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Raising Affirmative Defenses to Fight Breach of Contract Claims

If someone sues you or your business for breach of contract, your response can go beyond simply denying the plaintiff’s claims against you. You also can assert what are known as affirmative defenses. These are essentially reasons why your actions were permissible and why the plaintiff should not prevail. They are called affirmative defenses because you have the burden of proving them.

Effective use of affirmative defenses requires in-depth analysis of the facts and circumstances surrounding the formation and substance of the contract. There are dozens of possible affirmative defenses that you can assert. Some of the most common are these:

  • Lack of writing — Oral contracts are valid in some cases, but contracts involving real estate, health care and credit and debt repayment must always be written.
  • Lack of consideration — You claim that your duty to perform was excused because the contractual duty was one-sided; that is, you got nothing of value in return.
  • Fraud in the inducement — This means the plaintiff made misrepresentations that deceived you into entering the contract.
  • Unconscionability — The contract allegedly gives one party “an unjust and undeserved advantage,” such as when that party used its greater bargaining power to get you to sign unjust clauses or waivers.
  • Impossibility of performance — You claim you cannot perform the contract because of an unforeseen event, such as a natural disaster or property destruction.
  • Breach of contract by the plaintiff — If the plaintiff did not materially comply with its duties under the contract or any modification, it cannot claim you are in breach.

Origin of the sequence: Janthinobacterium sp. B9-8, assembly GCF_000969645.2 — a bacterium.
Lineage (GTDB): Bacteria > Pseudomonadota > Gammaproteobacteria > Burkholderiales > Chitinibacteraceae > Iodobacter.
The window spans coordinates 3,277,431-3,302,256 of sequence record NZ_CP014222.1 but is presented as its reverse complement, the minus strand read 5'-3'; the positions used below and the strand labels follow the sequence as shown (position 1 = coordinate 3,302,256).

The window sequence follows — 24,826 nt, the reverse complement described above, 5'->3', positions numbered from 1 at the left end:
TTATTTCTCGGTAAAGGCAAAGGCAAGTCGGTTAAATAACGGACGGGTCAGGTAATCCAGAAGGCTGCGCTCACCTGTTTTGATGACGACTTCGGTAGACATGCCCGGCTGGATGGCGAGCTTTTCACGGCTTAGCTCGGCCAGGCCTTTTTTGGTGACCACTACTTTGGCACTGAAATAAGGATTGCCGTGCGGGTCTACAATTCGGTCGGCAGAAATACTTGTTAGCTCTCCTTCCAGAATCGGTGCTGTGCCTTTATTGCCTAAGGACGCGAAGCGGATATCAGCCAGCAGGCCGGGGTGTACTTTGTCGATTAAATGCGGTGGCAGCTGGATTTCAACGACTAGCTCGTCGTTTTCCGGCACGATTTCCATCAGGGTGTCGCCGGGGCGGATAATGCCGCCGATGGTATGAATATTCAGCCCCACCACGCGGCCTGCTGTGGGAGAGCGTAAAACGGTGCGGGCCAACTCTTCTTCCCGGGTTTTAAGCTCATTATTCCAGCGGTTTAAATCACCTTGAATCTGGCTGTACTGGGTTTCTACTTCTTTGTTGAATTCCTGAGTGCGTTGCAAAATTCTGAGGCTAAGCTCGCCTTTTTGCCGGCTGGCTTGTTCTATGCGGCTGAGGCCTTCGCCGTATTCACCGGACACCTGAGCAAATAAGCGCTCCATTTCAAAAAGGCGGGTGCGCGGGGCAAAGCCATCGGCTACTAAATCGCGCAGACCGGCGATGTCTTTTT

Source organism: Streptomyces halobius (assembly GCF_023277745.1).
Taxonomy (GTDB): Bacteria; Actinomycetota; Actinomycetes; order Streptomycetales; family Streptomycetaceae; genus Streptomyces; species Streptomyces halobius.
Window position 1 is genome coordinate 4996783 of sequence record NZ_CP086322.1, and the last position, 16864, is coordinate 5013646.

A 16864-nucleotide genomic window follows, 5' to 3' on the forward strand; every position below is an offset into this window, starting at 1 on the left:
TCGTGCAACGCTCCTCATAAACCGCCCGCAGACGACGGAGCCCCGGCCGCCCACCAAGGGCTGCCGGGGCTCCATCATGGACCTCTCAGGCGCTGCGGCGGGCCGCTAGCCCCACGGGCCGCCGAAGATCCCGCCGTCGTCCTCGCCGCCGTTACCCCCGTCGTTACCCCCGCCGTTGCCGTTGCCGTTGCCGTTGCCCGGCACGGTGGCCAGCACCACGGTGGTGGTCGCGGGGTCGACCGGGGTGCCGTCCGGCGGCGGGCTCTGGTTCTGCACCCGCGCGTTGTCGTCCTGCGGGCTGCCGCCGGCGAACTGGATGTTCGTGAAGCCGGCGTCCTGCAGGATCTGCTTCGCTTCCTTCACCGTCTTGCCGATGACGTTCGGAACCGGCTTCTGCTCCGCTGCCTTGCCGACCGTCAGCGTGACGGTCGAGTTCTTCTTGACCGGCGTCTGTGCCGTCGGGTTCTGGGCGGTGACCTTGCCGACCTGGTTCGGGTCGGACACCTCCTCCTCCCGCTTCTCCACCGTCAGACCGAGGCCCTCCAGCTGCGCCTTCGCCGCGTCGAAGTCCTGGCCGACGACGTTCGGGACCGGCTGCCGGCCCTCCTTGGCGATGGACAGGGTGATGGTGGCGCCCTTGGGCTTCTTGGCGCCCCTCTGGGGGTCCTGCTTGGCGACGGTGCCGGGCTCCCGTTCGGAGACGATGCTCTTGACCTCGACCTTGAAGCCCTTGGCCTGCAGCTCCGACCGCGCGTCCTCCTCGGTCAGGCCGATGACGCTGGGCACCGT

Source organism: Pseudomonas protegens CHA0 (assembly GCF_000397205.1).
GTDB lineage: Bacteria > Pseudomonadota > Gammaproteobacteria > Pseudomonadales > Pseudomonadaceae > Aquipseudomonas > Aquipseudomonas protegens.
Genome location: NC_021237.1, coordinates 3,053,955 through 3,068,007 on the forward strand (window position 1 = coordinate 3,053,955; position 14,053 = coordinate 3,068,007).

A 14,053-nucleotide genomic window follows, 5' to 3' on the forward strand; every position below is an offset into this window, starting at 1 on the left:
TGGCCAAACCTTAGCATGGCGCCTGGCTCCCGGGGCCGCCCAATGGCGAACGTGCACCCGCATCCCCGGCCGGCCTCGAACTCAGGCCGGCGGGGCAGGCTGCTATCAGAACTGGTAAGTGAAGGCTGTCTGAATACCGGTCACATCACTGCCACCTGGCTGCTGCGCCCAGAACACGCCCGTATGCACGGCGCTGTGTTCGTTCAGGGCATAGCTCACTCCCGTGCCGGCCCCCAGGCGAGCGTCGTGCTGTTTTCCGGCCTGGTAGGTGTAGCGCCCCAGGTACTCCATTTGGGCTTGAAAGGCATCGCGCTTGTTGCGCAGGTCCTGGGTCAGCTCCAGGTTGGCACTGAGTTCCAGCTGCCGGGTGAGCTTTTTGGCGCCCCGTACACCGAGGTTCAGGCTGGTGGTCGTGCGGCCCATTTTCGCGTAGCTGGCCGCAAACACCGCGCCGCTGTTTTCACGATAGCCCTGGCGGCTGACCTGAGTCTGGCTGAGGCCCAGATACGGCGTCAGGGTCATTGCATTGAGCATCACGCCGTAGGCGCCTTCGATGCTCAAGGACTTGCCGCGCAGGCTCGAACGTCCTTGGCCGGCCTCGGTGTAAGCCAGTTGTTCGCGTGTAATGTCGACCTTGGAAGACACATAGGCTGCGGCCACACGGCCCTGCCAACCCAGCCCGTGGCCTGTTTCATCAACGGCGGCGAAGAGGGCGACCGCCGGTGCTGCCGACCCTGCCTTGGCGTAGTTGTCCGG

• Substantial compliance — You claim you performed most of your obligations under the contract and that any noncompliance was too minimal to amount to a breach.
  • Accord and satisfaction — The plaintiff allegedly agreed to accept a lower amount of money or an alternative type of performance, which you allege you paid or carried out.
  • Statute of limitations — A suit must be filed within five years of alleged breach of a written contract or within four years if the contract is oral.

You also have the right to plead in the alternative, meaning you can assert every affirmative defense you think may apply even if some are contradictory. For example, you can argue that the contract was invalid while also arguing that you fulfilled your part of the deal.

Under Florida civil procedure rules, you have 20 days to answer the complaint, and your answer must include your affirmative defenses. Otherwise, the court will consider them waived and you will not be allowed to use these defenses later in the case.

H. Clay Parker, Esq. handles contract litigation for business clients across Central Florida. We can start assessing your situation during a 30-minute initial consultation for only $50. Call our Orlando law office by at 407-216-2504 or contact us online to schedule a meeting.

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